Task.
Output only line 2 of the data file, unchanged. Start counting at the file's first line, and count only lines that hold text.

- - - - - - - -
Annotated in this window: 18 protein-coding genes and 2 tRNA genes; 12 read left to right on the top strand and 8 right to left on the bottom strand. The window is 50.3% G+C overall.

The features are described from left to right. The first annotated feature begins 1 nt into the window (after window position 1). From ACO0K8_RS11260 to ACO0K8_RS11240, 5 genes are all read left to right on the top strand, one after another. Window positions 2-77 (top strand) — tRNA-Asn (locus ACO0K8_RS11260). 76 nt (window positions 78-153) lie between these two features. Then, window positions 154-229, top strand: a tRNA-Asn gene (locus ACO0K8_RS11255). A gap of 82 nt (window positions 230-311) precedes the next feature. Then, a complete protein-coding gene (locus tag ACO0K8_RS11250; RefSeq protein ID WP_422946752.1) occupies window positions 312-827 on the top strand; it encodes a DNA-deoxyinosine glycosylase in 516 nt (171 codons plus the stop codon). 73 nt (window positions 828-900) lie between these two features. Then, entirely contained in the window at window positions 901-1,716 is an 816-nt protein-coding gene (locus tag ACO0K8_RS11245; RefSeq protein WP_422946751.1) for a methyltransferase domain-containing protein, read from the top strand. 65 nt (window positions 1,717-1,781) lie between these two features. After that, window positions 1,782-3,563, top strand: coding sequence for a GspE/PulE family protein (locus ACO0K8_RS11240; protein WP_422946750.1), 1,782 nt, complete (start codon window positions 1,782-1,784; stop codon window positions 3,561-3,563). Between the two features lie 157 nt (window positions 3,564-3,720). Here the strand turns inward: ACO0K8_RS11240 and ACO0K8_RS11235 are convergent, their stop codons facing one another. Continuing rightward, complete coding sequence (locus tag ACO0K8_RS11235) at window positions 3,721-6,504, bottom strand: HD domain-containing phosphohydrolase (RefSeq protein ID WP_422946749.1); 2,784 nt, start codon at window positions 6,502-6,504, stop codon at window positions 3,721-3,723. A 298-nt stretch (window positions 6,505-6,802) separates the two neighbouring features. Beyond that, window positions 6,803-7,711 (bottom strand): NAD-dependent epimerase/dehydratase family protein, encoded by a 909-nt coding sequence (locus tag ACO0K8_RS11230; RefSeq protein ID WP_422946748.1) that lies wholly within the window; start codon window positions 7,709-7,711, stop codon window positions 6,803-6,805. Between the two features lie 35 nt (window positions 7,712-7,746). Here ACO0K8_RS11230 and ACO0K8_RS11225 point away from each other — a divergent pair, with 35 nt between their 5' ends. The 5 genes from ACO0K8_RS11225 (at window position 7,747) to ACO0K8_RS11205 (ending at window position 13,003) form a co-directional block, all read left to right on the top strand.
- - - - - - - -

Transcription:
The features are described from left to right. The first annotated feature begins 1 nt into the window (after window position 1). From ACO0K8_RS11260 to ACO0K8_RS11240, 5 genes are all read left to right on the top strand, one after another. Window positions 2-77 (top strand) — tRNA-Asn (locus ACO0K8_RS11260). 76 nt (window positions 78-153) lie between these two features. Then, window positions 154-229, top strand: a tRNA-Asn gene (locus ACO0K8_RS11255). A gap of 82 nt (window positions 230-311) precedes the next feature. Then, a complete protein-coding gene (locus tag ACO0K8_RS11250; RefSeq protein ID WP_422946752.1) occupies window positions 312-827 on the top strand; it encodes a DNA-deoxyinosine glycosylase in 516 nt (171 codons plus the stop codon). 73 nt (window positions 828-900) lie between these two features. Then, entirely contained in the window at window positions 901-1,716 is an 816-nt protein-coding gene (locus tag ACO0K8_RS11245; RefSeq protein WP_422946751.1) for a methyltransferase domain-containing protein, read from the top strand. 65 nt (window positions 1,717-1,781) lie between these two features. After that, window positions 1,782-3,563, top strand: coding sequence for a GspE/PulE family protein (locus ACO0K8_RS11240; protein WP_422946750.1), 1,782 nt, complete (start codon window positions 1,782-1,784; stop codon window positions 3,561-3,563). Between the two features lie 157 nt (window positions 3,564-3,720). Here the strand turns inward: ACO0K8_RS11240 and ACO0K8_RS11235 are convergent, their stop codons facing one another. Continuing rightward, complete coding sequence (locus tag ACO0K8_RS11235) at window positions 3,721-6,504, bottom strand: HD domain-containing phosphohydrolase (RefSeq protein ID WP_422946749.1); 2,784 nt, start codon at window positions 6,502-6,504, stop codon at window positions 3,721-3,723. A 298-nt stretch (window positions 6,505-6,802) separates the two neighbouring features. Beyond that, window positions 6,803-7,711 (bottom strand): NAD-dependent epimerase/dehydratase family protein, encoded by a 909-nt coding sequence (locus tag ACO0K8_RS11230; RefSeq protein ID WP_422946748.1) that lies wholly within the window; start codon window positions 7,709-7,711, stop codon window positions 6,803-6,805. Between the two features lie 35 nt (window positions 7,712-7,746). Here ACO0K8_RS11230 and ACO0K8_RS11225 point away from each other — a divergent pair, with 35 nt between their 5' ends. The 5 genes from ACO0K8_RS11225 (at window position 7,747) to ACO0K8_RS11205 (ending at window position 13,003) form a co-directional block, all read left to right on the top strand.